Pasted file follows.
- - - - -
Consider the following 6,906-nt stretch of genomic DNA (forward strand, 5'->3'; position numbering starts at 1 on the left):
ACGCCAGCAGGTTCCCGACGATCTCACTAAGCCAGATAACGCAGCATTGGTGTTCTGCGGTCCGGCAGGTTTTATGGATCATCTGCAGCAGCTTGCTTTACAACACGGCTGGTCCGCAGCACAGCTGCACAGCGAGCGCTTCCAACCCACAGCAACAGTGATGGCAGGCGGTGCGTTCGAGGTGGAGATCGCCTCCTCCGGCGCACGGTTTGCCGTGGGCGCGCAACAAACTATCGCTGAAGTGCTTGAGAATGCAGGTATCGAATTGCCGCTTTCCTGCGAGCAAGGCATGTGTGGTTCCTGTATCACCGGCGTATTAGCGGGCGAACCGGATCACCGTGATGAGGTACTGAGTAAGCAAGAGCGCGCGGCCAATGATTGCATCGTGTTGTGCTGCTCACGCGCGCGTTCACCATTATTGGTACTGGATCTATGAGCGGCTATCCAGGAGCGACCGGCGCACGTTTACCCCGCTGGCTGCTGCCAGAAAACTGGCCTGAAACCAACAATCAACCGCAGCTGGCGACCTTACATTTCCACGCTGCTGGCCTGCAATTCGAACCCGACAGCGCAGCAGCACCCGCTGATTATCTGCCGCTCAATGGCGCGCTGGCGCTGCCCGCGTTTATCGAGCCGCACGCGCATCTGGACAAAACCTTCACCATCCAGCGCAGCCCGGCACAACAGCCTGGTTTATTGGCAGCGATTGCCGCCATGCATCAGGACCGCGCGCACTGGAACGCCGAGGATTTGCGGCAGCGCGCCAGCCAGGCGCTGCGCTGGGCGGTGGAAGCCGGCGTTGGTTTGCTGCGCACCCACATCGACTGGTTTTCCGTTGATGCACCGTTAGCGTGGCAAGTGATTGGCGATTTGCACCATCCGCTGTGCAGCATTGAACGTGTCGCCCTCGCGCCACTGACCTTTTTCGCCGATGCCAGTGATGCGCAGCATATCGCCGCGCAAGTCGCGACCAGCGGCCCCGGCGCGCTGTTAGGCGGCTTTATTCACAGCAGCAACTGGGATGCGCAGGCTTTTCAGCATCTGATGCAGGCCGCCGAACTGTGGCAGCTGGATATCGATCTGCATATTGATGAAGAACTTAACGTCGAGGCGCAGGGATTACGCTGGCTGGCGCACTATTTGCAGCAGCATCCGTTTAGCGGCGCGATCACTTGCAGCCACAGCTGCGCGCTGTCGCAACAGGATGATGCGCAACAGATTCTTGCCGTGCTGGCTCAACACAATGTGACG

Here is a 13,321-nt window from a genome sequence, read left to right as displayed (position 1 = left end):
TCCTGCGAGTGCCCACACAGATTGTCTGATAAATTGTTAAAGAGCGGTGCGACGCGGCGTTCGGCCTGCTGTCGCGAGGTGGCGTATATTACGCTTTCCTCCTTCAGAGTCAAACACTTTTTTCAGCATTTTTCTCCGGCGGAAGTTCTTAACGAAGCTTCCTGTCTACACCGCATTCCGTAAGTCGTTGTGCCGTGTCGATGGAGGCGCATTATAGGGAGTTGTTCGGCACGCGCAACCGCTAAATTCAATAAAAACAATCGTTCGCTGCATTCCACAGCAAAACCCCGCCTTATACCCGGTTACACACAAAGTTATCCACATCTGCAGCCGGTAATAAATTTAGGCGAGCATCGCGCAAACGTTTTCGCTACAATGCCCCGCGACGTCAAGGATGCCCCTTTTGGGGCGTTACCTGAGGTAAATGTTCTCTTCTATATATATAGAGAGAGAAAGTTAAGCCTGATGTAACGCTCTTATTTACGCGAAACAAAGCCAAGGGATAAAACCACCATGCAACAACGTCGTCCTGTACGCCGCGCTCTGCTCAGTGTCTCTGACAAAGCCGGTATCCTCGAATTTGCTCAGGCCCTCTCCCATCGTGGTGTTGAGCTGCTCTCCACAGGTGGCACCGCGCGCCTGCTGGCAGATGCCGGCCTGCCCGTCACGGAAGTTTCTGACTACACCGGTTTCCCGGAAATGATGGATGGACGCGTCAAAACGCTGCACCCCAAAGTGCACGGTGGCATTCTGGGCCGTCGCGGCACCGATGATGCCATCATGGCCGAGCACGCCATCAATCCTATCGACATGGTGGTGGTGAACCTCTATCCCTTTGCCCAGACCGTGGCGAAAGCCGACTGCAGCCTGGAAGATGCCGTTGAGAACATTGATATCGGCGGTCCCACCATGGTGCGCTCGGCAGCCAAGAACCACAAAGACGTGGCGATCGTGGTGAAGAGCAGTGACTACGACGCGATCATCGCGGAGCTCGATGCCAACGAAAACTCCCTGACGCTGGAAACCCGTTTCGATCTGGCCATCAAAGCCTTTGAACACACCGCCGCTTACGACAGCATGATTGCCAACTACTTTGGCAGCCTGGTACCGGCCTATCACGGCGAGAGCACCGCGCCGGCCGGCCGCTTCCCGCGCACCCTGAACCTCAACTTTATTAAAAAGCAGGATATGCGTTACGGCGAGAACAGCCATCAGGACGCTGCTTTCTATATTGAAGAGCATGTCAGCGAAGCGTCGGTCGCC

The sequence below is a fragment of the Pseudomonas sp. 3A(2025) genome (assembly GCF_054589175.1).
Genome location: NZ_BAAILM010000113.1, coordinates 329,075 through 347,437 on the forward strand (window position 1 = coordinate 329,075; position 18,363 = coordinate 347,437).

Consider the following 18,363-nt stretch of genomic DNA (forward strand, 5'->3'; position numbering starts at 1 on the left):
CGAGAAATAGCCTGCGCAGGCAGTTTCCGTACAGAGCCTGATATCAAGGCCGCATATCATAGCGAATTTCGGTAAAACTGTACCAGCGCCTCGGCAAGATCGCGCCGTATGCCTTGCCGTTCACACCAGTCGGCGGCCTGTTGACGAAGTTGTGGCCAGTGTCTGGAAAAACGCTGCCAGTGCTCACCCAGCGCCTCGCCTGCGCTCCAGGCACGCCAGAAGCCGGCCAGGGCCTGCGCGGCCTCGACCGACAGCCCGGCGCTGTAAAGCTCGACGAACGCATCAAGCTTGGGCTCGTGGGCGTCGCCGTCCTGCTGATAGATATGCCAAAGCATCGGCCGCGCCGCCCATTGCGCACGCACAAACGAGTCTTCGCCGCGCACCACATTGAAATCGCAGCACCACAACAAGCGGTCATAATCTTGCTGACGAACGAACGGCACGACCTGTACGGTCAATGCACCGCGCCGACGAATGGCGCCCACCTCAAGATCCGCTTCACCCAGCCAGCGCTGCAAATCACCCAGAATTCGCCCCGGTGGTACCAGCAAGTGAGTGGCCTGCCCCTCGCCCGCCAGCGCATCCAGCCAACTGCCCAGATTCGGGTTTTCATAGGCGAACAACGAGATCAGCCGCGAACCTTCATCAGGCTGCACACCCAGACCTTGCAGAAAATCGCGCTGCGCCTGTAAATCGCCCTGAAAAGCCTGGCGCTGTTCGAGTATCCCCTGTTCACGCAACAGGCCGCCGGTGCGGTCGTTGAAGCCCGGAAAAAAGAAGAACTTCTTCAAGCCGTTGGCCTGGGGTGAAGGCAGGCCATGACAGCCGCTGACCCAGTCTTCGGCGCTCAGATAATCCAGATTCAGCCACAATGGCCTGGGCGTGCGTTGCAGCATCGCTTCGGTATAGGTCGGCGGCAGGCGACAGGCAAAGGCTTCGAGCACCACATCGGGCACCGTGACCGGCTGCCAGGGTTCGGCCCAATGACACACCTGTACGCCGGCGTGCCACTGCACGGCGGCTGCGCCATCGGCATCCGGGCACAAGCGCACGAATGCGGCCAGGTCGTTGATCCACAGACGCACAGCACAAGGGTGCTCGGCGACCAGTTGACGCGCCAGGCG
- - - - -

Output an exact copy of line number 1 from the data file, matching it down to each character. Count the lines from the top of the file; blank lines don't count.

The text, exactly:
Consider the following 6,906-nt stretch of genomic DNA (forward strand, 5'->3'; position numbering starts at 1 on the left):